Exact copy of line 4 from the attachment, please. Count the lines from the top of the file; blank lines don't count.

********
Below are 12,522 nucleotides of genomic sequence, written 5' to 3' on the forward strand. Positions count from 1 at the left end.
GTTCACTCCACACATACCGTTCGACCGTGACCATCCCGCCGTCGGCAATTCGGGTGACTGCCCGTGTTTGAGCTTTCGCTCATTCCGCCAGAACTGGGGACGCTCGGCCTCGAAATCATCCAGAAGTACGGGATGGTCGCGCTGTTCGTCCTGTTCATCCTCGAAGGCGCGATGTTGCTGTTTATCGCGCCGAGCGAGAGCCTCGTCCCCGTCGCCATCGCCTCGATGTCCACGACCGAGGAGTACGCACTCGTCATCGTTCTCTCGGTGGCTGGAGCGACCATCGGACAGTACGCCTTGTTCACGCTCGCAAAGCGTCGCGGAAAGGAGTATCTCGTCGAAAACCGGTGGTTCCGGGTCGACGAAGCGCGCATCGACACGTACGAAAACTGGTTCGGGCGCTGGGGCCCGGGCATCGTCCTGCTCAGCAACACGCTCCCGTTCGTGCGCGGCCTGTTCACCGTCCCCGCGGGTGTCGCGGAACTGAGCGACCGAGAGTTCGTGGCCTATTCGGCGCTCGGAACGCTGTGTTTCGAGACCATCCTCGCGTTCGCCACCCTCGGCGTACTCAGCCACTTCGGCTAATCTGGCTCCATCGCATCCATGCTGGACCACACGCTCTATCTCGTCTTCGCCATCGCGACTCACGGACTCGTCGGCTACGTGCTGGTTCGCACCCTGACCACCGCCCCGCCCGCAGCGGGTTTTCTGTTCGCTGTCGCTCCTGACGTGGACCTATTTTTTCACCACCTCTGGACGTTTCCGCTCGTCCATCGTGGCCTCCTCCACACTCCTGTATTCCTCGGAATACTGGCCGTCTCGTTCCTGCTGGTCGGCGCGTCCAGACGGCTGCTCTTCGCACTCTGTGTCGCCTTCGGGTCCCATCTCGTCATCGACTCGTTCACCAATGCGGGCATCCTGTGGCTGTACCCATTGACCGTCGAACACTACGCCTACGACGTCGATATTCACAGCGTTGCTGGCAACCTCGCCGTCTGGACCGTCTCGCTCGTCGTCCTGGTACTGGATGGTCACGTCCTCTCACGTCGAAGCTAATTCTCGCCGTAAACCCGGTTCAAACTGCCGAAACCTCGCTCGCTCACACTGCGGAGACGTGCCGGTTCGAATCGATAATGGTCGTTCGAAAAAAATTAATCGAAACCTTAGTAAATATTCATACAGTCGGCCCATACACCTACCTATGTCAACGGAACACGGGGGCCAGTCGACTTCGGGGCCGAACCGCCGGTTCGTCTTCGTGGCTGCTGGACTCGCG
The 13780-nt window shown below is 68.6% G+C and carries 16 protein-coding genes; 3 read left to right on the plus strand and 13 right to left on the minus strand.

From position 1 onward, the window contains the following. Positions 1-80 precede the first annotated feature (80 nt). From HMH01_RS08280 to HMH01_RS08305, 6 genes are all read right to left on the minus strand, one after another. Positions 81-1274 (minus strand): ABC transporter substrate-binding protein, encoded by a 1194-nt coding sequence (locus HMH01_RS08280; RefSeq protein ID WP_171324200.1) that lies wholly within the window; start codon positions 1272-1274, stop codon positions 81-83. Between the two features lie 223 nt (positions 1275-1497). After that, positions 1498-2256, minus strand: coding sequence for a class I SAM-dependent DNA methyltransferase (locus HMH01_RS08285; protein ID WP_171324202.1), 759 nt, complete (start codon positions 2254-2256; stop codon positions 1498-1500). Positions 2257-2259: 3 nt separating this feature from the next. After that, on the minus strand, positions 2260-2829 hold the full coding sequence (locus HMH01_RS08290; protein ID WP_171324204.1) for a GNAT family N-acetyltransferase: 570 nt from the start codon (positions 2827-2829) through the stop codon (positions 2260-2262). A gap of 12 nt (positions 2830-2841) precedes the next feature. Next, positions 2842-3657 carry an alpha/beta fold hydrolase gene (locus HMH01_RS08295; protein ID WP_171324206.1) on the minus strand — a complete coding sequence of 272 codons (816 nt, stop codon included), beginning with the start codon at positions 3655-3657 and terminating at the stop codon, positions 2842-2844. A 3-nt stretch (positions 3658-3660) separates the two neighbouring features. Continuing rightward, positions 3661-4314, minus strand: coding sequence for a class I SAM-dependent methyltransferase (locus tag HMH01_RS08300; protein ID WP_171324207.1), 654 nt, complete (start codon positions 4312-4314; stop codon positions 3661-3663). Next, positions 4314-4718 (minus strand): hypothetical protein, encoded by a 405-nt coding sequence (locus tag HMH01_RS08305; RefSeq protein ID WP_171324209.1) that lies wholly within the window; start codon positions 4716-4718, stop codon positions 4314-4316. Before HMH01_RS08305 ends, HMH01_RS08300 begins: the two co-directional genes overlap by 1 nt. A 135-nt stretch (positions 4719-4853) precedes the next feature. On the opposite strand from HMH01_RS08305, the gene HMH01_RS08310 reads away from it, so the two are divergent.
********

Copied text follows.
From position 1 onward, the window contains the following. Positions 1-80 precede the first annotated feature (80 nt). From HMH01_RS08280 to HMH01_RS08305, 6 genes are all read right to left on the minus strand, one after another. Positions 81-1274 (minus strand): ABC transporter substrate-binding protein, encoded by a 1194-nt coding sequence (locus HMH01_RS08280; RefSeq protein ID WP_171324200.1) that lies wholly within the window; start codon positions 1272-1274, stop codon positions 81-83. Between the two features lie 223 nt (positions 1275-1497). After that, positions 1498-2256, minus strand: coding sequence for a class I SAM-dependent DNA methyltransferase (locus HMH01_RS08285; protein ID WP_171324202.1), 759 nt, complete (start codon positions 2254-2256; stop codon positions 1498-1500). Positions 2257-2259: 3 nt separating this feature from the next. After that, on the minus strand, positions 2260-2829 hold the full coding sequence (locus HMH01_RS08290; protein ID WP_171324204.1) for a GNAT family N-acetyltransferase: 570 nt from the start codon (positions 2827-2829) through the stop codon (positions 2260-2262). A gap of 12 nt (positions 2830-2841) precedes the next feature. Next, positions 2842-3657 carry an alpha/beta fold hydrolase gene (locus HMH01_RS08295; protein ID WP_171324206.1) on the minus strand — a complete coding sequence of 272 codons (816 nt, stop codon included), beginning with the start codon at positions 3655-3657 and terminating at the stop codon, positions 2842-2844. A 3-nt stretch (positions 3658-3660) separates the two neighbouring features. Continuing rightward, positions 3661-4314, minus strand: coding sequence for a class I SAM-dependent methyltransferase (locus tag HMH01_RS08300; protein ID WP_171324207.1), 654 nt, complete (start codon positions 4312-4314; stop codon positions 3661-3663). Next, positions 4314-4718 (minus strand): hypothetical protein, encoded by a 405-nt coding sequence (locus tag HMH01_RS08305; RefSeq protein ID WP_171324209.1) that lies wholly within the window; start codon positions 4716-4718, stop codon positions 4314-4316. Before HMH01_RS08305 ends, HMH01_RS08300 begins: the two co-directional genes overlap by 1 nt. A 135-nt stretch (positions 4719-4853) precedes the next feature. On the opposite strand from HMH01_RS08305, the gene HMH01_RS08310 reads away from it, so the two are divergent.